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Bando is a team sport – related to hockey, hurling, shinty, and bandy – which was first recorded in Wales in the eighteenth century.The game is played on a large level field between teams of up to thirty players each of them equipped with a bando: a curve-ended stick resembling that used in field hockey. Although no formal rules are known, the objective of the game was to strike a ball between two marks which served as goals at either end of the pitch. Popular in Glamorgan in the nineteenth century, the sport all but vanished by the end of the century. Now a minority sport, the game is still played in parts of Wales where it has become an Easter tradition.
Bando is believed to have common origins with bandy. The game was first recorded in the late eighteenth century, and in 1797 a traveller en route from Cowbridge to Pyle noted "the extraordinary barrenness" of the locality in ash and elm trees, hard woods ideal for bando bats, and came across hordes of people hastening to the sea shore to watch a game of bando.Whereas the sticks were made of hard wood, the ball, known as a "colby", was normally of yew, box or crabapple. The sport was often played between local villages, with fierce rivalries in the west of Glamorgan between Baglan, Aberavon and Margam and in mid Glamorgan between Pyle, Kenfig and Llangynwyd. Edward Matthews of Ewenni records that no-one above the age of twelve-month would be seen without a bando stick.
Although many pre-industrial games are recorded to be lawless affairs with haphazard rules, the contrary appears true with bando. Once a challenge of a game was made between villages, wagers were normally set which demanded an agreed set of rules, including the number of players, normally between 20 and 30 and the size of the playing area.Matthews records a playing area of 200 yards, with the goal markers at each end set ten yards apart. Despite a set of rules, the game was still open to violent play with players often using their bando sticks to strike their opponents.
One of the more notable teams of the time were the "Margam Bando Boys", a team who played on Aberavon Beach. The team are celebrated in a macaronic ballad, "The Margam Bando Boys", written in the earlier part of the nineteenth century.
"Margam Bando Boys", (first three verses)
Due praises I'll bestow
And all the world shall know
That Margam valour shall keep its colour
When Kenfig's waters flow
Our master, straight and tall
Is foremost with the ball;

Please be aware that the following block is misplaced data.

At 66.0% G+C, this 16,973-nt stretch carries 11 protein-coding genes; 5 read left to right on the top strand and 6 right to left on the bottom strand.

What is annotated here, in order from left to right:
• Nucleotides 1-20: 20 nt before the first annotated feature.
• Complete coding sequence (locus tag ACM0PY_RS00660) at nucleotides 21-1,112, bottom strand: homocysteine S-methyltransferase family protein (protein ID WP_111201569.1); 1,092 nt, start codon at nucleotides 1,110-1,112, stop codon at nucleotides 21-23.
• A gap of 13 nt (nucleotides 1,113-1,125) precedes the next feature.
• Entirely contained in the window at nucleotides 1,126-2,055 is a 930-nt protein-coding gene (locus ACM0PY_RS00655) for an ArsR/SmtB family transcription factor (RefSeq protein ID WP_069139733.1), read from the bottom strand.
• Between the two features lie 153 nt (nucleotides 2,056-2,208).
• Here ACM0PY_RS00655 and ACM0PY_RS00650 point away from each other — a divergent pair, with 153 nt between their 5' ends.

He is, we know it, and must allow it,
The fastest man of all
Let cricket players blame,
And seek to slight our fame,
Their bat and wicket can never lick it,
This ancient manly game
Bando is believed to be the first mass spectator sport of Glamorgan and Wales, and in 1817 a match between Margam and Newton Nottage attracted over 3,000 spectators.The sport remained popular throughout the century with notable personalities known to play the sport including preacher John Elias and future prime minister, David Lloyd George. The sport continued to be played until the second half of the nineteenth century, but was beginning to be replaced by other sports. The game survived in the Aberavon area until the death of Theodore Talbot, the captain of the Margam Bando Boys in 1876. Talbot, the son of Christopher Rice Mansel Talbot and heir to the Margam Estate was a supporter of the sport, and his death coincided with the coming of the Mansel, Avon Vale and Taibach tinworks. The employees turned to a new sport spreading through south Wales, rugby union, with Aberavon Rugby Football Club forming in 1876.
Now a minority sport, the game survives as an amateur game in parts of Wales, and some small-scale attempts have been made to revive the game in the country. Despite having no religious links with Easter, the sport became a tradition on the date as part of some parish festivals.
Glamorgan, or sometimes Glamorganshire, is one of the thirteen historic counties of Wales and a former administrative county of Wales. Originally an early medieval petty kingdom of varying boundaries known as Glywysing. Then taken over by the Normans as a lordship. The area that became known as Glamorgan was both a rural, pastoral area, and a conflict point between the Norman lords and the Welsh princes. It was defined by a large concentration of castles.
Port Talbot is a town and community in the county borough of Neath Port Talbot, Wales, situated on the east side of Swansea Bay, approximately eight miles from Swansea. The Port Talbot Steelworks covers a large area of land which dominates the south east of the town and is one of the biggest steelworks in the world but has been under threat of closure since the 1980s. The population was 37,276 in 2011.
Kenfig is a village and former borough in Bridgend, Wales. It is situated 1 mile (1.6 km) inland on the north bank of the Bristol Channel, and just south-west of the M4 motorway. To the east is the town of Bridgend, at approximately 6 miles (10 km), and the capital city of Cardiff, at 24 miles (40 km). To the west lies Port Talbot, at approximately 7 miles, and Swansea at approximately 18 miles.
Aberavon is a town and community in Neath Port Talbot county borough, Wales. The town derived its name from being near the mouth of the river Afan, which also gave its name to a medieval lordship. Today it is essentially a district of Port Talbot, covering the central and south western part of the town. Aberavon is also the name of the nearby Blue Flag beach and the parish covering the same area.
Colwinston is both a village and a community in the Vale of Glamorgan, Wales, approximately 4 miles (6.4 km) southeast of the centre of Bridgend and 21 miles (34 km) west of the centre of Cardiff. The village is located within 1⁄2 mile (0.80 km) of the A48. The population in 2005 was approximately 400 but with recent building development, the population is now estimated at over 600 people.
Penrice Castle is a 13th-century castle near Penrice, Swansea on the Gower Peninsula, Wales. Nearby is a neo-classical mansion house built in the 1770s.